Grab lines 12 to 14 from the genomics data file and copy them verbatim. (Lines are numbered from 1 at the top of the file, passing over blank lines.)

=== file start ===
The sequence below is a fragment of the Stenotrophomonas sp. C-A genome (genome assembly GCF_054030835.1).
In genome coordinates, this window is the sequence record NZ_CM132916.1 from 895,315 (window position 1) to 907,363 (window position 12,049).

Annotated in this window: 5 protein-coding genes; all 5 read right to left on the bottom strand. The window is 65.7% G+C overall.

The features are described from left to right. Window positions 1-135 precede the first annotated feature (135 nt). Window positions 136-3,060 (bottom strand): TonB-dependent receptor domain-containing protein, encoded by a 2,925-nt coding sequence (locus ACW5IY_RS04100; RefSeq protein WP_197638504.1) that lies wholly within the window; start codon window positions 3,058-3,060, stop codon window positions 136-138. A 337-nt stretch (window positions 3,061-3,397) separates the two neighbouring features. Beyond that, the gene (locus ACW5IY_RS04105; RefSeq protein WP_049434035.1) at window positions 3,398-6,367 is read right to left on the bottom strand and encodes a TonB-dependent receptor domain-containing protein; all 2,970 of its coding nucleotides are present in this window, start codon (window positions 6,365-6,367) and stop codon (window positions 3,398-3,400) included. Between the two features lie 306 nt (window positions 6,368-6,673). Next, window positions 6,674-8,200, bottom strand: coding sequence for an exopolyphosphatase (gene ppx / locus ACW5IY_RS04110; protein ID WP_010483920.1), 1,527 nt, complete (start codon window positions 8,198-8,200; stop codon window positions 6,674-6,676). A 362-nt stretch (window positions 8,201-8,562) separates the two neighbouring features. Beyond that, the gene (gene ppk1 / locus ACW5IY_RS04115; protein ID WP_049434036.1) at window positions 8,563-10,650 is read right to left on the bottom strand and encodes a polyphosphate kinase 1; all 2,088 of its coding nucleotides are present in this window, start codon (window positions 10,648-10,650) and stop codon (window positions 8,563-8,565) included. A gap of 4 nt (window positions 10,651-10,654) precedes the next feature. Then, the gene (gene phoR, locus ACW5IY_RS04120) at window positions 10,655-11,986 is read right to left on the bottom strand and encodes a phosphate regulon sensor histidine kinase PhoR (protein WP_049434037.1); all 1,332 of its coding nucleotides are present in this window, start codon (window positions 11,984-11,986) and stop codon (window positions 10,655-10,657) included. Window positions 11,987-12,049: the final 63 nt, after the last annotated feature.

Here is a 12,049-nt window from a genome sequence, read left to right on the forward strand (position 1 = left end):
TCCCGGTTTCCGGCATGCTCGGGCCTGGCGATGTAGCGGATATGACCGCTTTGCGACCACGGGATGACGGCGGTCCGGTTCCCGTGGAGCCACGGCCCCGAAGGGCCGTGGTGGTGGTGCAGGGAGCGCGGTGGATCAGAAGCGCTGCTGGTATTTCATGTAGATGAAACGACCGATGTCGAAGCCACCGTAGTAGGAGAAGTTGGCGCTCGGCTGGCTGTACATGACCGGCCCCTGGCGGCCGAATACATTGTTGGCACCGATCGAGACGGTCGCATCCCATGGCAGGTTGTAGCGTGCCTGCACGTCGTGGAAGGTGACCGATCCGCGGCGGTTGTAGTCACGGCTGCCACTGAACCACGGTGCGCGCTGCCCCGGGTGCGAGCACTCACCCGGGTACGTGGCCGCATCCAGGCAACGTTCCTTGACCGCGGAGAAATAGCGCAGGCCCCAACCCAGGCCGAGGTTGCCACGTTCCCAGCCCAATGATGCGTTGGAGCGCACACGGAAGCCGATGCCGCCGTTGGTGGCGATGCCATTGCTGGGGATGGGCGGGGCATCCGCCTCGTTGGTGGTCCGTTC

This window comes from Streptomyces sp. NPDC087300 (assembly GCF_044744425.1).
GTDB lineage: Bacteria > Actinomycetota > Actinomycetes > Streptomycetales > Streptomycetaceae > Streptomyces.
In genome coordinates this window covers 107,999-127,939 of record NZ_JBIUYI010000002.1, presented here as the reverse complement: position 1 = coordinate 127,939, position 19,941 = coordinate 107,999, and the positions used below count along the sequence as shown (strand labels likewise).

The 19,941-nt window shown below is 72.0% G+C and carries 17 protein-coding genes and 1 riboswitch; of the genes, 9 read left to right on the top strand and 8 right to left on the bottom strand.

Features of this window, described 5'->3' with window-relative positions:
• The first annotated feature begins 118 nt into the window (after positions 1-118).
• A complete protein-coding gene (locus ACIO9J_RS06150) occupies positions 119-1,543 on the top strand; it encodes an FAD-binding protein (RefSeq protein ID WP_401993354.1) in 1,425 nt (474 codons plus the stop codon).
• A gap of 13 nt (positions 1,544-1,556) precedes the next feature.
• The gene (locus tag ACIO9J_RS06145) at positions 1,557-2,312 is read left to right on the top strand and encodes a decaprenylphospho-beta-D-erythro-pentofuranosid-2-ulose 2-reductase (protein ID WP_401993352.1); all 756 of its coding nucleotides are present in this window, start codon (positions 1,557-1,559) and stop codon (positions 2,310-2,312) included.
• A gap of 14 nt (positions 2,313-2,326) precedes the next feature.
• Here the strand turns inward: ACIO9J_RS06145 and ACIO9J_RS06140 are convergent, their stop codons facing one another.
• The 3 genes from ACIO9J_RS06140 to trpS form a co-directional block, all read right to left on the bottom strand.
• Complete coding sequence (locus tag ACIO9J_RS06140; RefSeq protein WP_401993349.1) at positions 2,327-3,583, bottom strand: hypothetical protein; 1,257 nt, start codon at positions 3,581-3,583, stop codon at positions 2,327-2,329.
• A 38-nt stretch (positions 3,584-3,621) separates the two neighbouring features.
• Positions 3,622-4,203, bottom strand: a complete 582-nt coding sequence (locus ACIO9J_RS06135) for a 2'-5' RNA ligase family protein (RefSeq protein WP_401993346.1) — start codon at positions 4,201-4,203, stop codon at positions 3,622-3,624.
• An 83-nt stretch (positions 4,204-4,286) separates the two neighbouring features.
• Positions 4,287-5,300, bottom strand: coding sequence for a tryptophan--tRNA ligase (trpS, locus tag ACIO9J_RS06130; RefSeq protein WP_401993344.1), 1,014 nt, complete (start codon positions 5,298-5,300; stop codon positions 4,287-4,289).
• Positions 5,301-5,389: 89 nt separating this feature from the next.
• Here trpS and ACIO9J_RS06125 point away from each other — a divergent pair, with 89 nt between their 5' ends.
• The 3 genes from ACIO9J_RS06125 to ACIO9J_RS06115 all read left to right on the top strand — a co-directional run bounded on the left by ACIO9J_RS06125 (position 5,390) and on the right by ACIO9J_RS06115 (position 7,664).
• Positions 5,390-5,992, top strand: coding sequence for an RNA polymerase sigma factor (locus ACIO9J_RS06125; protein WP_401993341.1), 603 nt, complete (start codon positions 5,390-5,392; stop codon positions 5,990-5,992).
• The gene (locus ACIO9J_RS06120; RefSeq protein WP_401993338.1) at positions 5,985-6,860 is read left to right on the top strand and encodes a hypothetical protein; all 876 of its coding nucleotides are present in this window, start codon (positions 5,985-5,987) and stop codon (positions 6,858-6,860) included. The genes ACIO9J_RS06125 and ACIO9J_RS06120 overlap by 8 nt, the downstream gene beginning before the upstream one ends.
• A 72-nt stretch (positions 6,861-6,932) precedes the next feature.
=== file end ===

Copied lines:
• The first annotated feature begins 118 nt into the window (after positions 1-118).
• A complete protein-coding gene (locus ACIO9J_RS06150) occupies positions 119-1,543 on the top strand; it encodes an FAD-binding protein (RefSeq protein ID WP_401993354.1) in 1,425 nt (474 codons plus the stop codon).
• A gap of 13 nt (positions 1,544-1,556) precedes the next feature.